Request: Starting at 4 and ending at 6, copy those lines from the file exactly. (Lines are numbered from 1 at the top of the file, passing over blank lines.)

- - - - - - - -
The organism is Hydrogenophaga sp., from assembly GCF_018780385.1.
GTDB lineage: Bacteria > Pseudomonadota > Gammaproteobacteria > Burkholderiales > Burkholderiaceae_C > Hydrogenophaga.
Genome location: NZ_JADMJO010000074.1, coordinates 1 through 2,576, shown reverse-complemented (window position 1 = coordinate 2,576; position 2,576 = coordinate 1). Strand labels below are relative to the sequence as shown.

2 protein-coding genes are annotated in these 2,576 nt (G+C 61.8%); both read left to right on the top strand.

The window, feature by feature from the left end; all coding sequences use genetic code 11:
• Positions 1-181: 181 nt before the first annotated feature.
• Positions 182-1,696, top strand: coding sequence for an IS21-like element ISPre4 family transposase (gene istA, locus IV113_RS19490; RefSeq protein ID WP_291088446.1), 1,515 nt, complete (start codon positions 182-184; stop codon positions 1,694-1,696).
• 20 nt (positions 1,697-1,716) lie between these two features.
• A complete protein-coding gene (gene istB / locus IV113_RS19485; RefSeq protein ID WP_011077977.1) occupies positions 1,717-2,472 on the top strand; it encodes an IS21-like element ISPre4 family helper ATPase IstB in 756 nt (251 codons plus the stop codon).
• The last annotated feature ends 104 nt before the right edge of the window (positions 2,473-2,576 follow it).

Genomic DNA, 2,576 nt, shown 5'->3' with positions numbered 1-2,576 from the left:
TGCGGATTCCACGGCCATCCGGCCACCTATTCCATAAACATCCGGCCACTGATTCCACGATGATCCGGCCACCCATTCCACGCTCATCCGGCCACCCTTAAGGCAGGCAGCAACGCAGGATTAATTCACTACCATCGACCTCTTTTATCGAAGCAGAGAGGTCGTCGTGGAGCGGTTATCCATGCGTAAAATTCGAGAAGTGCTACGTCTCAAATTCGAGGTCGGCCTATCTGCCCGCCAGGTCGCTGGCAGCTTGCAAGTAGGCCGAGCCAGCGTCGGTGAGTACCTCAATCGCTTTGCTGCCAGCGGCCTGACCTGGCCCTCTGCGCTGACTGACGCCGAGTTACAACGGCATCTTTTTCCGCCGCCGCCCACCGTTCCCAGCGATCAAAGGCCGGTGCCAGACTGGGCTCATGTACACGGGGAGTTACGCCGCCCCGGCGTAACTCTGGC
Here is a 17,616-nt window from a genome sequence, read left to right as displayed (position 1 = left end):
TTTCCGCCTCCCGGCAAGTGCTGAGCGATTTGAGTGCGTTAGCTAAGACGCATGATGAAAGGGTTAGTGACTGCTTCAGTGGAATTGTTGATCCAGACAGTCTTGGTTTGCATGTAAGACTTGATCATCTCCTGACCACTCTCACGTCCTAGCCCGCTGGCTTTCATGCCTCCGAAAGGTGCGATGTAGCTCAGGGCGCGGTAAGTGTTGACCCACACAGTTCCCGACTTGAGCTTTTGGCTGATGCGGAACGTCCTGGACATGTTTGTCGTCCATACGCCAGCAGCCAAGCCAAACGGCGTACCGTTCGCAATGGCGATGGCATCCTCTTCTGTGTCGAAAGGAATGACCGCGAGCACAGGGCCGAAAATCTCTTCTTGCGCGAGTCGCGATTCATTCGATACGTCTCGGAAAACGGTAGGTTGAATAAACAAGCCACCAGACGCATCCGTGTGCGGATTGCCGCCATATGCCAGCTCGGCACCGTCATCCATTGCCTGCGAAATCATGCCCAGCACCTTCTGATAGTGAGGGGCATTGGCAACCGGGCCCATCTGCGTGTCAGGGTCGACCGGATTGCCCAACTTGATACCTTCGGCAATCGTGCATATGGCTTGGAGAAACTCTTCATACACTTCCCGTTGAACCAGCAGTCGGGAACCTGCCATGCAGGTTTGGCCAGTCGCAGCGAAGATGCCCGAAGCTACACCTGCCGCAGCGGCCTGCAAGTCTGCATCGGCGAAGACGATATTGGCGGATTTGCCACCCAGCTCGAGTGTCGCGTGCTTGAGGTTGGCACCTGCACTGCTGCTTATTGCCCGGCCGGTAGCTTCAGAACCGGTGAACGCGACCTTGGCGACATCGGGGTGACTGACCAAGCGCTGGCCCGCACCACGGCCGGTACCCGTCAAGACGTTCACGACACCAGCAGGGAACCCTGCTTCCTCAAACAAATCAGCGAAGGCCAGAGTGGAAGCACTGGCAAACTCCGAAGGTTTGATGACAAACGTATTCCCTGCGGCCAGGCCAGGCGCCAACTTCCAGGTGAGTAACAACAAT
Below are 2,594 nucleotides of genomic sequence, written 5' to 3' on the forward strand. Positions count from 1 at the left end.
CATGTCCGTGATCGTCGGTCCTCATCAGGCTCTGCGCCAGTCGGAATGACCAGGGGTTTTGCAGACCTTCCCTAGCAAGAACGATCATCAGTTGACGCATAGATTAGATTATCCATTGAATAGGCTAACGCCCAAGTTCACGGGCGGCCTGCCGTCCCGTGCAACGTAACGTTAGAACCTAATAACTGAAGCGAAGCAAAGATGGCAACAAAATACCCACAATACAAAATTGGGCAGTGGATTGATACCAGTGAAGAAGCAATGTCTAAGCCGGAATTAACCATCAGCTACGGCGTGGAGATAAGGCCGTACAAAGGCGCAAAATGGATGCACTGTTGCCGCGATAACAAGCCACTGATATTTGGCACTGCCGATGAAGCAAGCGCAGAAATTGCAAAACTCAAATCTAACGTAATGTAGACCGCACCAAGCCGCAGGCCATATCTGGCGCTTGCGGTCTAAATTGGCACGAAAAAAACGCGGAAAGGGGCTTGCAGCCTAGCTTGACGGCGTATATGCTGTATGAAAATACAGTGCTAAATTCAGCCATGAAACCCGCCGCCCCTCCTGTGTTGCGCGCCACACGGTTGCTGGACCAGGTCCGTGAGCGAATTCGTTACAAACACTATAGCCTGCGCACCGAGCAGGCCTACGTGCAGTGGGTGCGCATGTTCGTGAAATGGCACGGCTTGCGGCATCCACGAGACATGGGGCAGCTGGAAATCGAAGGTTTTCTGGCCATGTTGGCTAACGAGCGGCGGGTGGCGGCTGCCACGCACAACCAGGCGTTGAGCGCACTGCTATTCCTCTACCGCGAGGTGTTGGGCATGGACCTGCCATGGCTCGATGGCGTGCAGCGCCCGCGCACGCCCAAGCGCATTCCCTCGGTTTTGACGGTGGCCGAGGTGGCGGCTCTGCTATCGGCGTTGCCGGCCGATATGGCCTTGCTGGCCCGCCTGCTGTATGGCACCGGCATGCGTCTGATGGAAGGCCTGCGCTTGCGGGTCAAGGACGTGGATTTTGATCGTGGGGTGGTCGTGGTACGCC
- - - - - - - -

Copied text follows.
2 protein-coding genes are annotated in these 2,576 nt (G+C 61.8%); both read left to right on the top strand.

The window, feature by feature from the left end; all coding sequences use genetic code 11:
• Positions 1-181: 181 nt before the first annotated feature.